Demographic and Communication Trends for U.S. Adult 65+ Population

Prepared by: PJ Lehrer, Assistant Professor of Advertising at New York University
August 2015

Executive Summary

The 65+ population in the U.S. is growing as the Baby Boom generation ages. 76 million people were born between the years 1946 and 1964, and in 2011 they started to turn 65. By the year 2030, when they are all 65+, one in five Americans will be over 65.

To communicate effectively with Boomers, marketers need to connect with their values. Product and service claims need to be real, and the message content and style needs to be authentic.

Key Findings

Population trends
• Between the years 1946 and 1964, 76 million people were born, these are the Baby Boomers.
• In 2011, the Baby Boomers began turning 65.
• The generation prior to the Baby Boomers was much smaller in size, with only 47 million births. (Silent Generation, born 1928-1945).
• As a result of this shift, the U.S. population will age over the coming decades, and by 2030, when all the Baby Boomers will be 65+, one in five Americans is projected to be 65+.
• Between 2000 and 2010, the 60-64 age group had the largest percentage increase (55.6%) followed by the 55-59 age group (46.0%) Communication references.
• As people age they become increasingly resistant to advertising.
• To connect with Boomers, do not use hyperbole. Don’t exaggerate. This approach is perceived as hucksterism.
• They are satisfied with their lives, so don’t idealize aging or evoke images that are connected to their younger life.
• Self-centeredness is more common among younger people, ego-centered ads turn off older customers.

Detailed Findings

Census Bureau Report: Thursday, June 25, 2015
• The nation’s 65+ population grew from 44.7 million in 2013 to 46.2 million in 2014. This group, which now contains the oldest four years of the Baby Boomer generation (born between 1946 and 1964) is 21.7% minority.
• Between 2010 and 2014, two counties added more than 100,000 to their 65+ population — Los Angeles, CA. (167,000) and Maricopa, AZ. (103,000).
• Florida had the highest percentage of 65+ in 2014 (19.1%), followed by Maine (18.3%).

(Release Number: CB15-113)

Projections of the Size and Composition of the U.S. Population: 2014 – 2060
• The US population is projected to age over the coming decades, with a higher proportion of the nation’s total population 65+.
• By 2030, when all the Baby Boomers will be 65+, one in five Americans is projected to be 65+.

(Colby & Ortman, 2015)

Births Underlying Each Generation

The Generations Defined

The Greatest Generation
Born: Before 1928
Age in 2015: 88-100

The Silent Generation
Born: 1928 – 1945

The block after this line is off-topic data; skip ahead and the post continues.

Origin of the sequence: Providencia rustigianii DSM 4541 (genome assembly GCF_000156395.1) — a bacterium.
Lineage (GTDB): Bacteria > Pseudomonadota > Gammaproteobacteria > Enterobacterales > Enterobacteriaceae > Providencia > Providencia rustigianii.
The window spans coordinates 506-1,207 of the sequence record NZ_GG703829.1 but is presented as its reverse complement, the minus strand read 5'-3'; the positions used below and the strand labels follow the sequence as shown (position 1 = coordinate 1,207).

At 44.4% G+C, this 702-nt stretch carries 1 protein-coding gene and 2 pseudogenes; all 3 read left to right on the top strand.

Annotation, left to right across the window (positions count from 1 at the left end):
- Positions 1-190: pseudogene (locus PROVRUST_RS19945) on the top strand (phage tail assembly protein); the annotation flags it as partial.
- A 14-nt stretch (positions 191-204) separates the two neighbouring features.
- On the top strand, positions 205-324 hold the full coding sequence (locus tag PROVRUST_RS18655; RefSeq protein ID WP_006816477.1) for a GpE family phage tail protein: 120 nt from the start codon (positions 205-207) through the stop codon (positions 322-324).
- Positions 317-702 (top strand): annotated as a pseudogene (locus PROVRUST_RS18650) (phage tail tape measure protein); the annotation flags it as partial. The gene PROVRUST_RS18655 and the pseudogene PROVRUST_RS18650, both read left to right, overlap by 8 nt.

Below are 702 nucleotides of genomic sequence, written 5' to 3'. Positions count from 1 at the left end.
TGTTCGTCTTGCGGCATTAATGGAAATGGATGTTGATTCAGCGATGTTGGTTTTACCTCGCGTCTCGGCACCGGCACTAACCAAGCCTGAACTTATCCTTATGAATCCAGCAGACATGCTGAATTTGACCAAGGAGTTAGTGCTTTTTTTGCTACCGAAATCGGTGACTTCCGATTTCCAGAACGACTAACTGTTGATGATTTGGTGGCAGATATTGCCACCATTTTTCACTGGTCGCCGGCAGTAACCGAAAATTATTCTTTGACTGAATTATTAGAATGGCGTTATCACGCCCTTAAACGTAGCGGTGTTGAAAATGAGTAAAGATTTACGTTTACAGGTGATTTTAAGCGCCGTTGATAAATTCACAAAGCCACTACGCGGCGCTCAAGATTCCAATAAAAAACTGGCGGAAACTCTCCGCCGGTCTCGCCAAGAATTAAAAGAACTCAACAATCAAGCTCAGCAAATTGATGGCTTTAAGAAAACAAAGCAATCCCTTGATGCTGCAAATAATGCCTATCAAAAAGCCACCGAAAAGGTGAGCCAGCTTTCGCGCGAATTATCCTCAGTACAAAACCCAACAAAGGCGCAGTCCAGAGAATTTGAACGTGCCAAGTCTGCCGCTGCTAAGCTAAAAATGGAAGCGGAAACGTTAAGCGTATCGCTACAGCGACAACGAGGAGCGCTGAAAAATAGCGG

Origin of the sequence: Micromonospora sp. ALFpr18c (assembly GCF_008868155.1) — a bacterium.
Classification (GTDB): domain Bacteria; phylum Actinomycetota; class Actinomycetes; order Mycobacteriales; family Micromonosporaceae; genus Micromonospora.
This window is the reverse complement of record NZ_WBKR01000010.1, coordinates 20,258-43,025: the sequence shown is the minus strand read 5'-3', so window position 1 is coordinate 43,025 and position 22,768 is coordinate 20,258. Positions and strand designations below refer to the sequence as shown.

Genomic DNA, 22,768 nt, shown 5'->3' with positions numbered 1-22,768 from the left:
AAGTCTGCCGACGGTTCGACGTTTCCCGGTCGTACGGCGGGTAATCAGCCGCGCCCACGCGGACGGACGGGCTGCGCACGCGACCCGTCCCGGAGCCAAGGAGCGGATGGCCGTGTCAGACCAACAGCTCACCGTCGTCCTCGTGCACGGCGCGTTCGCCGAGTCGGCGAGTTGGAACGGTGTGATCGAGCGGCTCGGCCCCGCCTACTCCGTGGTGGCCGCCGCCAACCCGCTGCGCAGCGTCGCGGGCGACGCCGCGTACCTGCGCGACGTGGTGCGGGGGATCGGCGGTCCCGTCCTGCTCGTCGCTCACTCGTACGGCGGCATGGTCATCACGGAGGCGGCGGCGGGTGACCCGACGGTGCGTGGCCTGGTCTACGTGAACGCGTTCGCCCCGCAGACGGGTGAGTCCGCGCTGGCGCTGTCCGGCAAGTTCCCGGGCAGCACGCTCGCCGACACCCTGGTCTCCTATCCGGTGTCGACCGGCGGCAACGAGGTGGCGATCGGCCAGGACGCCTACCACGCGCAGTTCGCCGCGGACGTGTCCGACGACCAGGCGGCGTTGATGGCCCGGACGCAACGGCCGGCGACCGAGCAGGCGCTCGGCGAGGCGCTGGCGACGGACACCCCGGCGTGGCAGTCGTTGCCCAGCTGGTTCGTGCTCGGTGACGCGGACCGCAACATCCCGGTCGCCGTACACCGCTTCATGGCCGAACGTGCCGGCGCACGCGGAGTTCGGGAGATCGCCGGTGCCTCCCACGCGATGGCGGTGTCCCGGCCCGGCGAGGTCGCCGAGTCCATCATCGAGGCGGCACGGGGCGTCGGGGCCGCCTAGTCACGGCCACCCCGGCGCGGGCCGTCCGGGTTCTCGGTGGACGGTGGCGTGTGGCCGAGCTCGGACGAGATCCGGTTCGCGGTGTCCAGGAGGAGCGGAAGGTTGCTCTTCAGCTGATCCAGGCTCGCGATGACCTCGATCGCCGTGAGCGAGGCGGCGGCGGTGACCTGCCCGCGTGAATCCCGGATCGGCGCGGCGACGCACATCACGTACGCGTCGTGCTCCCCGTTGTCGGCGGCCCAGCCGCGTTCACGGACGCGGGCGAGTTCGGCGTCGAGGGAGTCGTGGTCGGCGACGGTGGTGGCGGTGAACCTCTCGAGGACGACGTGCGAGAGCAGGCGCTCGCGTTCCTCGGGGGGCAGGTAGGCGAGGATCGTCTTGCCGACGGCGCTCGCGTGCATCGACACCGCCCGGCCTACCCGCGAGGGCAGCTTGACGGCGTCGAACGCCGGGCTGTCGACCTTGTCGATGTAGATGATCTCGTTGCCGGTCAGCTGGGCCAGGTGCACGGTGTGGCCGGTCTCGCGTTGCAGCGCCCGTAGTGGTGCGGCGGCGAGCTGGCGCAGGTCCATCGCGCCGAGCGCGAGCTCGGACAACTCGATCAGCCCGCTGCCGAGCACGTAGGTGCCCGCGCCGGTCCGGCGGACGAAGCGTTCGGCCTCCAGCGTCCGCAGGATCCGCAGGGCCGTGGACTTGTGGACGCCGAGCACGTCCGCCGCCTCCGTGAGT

Age in 2015: 70-87

The Baby Boom Generation
Born: 1946-1964
Age in 2015: 51-69

Generation X
Born: 1965-1980
Age in 2015: 35-50

The Millennial Generation
Born: 1981-1997
Age in 2015: 18-34

Source: Pew Research Center (U.S. Dept. of Health and Human Services)

Population by Age and Sex: 2000 and 2010

  • The Baby Boom population in 2010 is evident in the pyramid as a bulge at ages 46-64.
  • Consistent with this trend, the age group 60 to 64 was the five-year group with the largest percentage increase (55.6%) followed by the 55-59 age group (46.0%)

(Howden & Meyer, 2011)

References

(2015, June 25) Millennials Outnumber Baby Boomers and Are Far More Diverse, Census Bureau Reports. Release Number: CB15-113, p1.
http://www.census.gov/newsroom/press-releases/2015/cb15-113.html

Colby, S. & Ortman, J. (2015, March) Projections of the Size and Composition of the U.S. Population: 2014 – 2060. U.S. Department of Commerce; Economics and Statistics Administration; U.S. Census Bureau, p4.
http://www.census.gov/content/dam/Census/library/publications/2015/demo/p25-1143.pdf

Fry, R. (2015, January 16) This Year, Millennials will overtake Baby Boomers. pewresearch.org, p1.
http://www.pewresearch.org/fact-tank/2015/01/16/this-year-millennials-will-overtakebaby-boomers/
L. Howden & J. Meyer (2011, May) Age & Sex Composition: 2010. 2010 Census Briefs, p.3
http://www.census.gov/content/dam/Census/library/publications/2011/dec/c2010br-03.pdf

Gilmartin, J. (2015, March 2) Ever Wonder Why Baby Boomers Don’t Respond To Your Advertising? mediapost.com. Retrieved August 17, 2015, from
http://www.mediapost.com/publications/article/244620/ever-wonder-why-babyboomers-dont-respond-to-your.html?print

This chart has yearly estimates by age and sex for 2010 – 2013
http://factfinder.census.gov/faces/tableservices/jsf/pages/productview.xhtml?src=bkmk